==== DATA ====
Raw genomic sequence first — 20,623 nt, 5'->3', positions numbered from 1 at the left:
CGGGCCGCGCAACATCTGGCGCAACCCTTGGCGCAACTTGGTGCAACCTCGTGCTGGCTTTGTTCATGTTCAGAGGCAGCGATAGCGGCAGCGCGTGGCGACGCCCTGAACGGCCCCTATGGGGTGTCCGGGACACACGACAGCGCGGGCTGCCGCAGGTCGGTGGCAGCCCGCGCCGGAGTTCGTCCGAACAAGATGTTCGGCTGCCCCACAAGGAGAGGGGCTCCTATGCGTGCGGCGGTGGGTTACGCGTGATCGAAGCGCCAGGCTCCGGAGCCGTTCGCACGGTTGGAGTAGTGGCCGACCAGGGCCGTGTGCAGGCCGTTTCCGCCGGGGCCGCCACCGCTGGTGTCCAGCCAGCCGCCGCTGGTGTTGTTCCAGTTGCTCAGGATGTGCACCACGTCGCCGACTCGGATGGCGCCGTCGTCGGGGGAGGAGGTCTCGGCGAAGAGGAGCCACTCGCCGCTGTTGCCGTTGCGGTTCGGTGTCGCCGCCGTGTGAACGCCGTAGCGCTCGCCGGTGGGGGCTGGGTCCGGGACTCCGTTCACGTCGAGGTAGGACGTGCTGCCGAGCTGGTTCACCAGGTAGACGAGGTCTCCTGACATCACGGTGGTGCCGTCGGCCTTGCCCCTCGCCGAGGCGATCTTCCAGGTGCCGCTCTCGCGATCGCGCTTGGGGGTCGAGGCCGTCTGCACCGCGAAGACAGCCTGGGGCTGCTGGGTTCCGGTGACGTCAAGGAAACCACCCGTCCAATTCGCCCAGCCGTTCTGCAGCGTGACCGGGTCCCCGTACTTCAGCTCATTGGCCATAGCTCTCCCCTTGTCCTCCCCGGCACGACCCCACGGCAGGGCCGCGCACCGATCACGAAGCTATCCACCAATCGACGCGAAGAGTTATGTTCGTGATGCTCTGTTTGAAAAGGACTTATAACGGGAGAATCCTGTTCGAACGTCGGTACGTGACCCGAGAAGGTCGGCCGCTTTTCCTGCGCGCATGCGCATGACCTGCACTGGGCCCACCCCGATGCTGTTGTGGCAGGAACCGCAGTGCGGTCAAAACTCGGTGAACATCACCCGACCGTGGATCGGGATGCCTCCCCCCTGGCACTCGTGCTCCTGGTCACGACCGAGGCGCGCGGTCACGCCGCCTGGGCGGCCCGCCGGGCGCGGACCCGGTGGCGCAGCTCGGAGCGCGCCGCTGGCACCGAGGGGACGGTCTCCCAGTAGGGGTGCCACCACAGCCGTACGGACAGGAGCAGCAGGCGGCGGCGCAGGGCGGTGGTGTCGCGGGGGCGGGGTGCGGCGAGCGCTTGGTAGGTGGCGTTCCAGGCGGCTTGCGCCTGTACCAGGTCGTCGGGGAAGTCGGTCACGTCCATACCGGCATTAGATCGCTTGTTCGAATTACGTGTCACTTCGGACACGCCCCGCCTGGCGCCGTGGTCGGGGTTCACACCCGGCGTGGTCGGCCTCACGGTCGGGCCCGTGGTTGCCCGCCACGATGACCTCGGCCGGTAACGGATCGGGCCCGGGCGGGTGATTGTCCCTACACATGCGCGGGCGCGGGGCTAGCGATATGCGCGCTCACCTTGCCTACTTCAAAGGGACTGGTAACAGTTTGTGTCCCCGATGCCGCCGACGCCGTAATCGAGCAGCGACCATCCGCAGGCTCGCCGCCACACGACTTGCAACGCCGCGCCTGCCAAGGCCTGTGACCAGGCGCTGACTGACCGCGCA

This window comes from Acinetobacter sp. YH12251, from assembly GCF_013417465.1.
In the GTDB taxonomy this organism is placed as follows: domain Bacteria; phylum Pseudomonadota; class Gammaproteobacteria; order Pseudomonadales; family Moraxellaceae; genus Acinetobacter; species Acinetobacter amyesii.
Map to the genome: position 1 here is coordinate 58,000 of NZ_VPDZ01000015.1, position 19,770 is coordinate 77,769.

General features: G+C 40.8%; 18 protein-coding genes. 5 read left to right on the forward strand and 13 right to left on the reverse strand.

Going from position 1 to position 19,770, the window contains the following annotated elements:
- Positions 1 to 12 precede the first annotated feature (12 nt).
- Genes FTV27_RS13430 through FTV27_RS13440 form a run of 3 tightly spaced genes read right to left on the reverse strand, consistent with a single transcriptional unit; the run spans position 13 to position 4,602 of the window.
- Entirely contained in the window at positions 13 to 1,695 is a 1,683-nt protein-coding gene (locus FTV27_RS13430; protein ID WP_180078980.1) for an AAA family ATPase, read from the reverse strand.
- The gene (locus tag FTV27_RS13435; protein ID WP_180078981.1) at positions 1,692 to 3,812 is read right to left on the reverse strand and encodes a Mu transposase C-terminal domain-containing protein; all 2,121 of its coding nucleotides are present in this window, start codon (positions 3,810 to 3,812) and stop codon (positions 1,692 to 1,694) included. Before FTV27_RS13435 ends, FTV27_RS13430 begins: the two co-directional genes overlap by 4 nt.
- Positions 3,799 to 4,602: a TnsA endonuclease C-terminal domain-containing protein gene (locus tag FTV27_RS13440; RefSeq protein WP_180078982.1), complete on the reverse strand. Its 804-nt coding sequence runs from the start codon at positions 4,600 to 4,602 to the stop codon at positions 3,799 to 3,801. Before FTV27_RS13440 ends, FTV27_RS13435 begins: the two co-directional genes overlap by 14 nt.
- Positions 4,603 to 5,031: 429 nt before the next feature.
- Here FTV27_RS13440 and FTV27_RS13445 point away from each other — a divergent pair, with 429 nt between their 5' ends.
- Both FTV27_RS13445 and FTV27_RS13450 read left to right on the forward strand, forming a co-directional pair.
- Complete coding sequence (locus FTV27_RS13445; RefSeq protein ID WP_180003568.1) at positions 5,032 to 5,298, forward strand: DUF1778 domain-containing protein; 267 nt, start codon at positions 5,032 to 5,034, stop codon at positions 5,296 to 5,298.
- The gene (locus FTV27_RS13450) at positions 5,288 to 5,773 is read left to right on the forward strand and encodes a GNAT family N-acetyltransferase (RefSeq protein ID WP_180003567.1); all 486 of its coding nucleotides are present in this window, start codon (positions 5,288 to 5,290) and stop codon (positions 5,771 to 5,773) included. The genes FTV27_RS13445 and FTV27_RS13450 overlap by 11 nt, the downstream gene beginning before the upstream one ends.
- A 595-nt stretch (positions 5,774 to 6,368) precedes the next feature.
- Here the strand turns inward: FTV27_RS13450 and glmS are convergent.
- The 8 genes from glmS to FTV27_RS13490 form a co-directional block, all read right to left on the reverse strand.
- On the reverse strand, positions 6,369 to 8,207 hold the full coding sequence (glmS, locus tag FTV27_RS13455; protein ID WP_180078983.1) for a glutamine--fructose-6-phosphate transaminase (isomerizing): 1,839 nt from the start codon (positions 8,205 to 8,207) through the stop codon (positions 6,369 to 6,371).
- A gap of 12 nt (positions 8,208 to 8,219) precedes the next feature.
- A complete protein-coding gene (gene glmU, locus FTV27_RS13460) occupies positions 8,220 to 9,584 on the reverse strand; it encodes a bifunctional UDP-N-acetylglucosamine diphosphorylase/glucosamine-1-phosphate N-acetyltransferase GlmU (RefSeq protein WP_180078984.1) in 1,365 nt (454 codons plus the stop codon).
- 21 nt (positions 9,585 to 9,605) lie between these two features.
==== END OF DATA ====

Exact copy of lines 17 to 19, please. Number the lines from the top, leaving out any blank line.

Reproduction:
- The gene (locus FTV27_RS13450) at positions 5,288 to 5,773 is read left to right on the forward strand and encodes a GNAT family N-acetyltransferase (RefSeq protein ID WP_180003567.1); all 486 of its coding nucleotides are present in this window, start codon (positions 5,288 to 5,290) and stop codon (positions 5,771 to 5,773) included. The genes FTV27_RS13445 and FTV27_RS13450 overlap by 11 nt, the downstream gene beginning before the upstream one ends.
- A 595-nt stretch (positions 5,774 to 6,368) precedes the next feature.
- Here the strand turns inward: FTV27_RS13450 and glmS are convergent.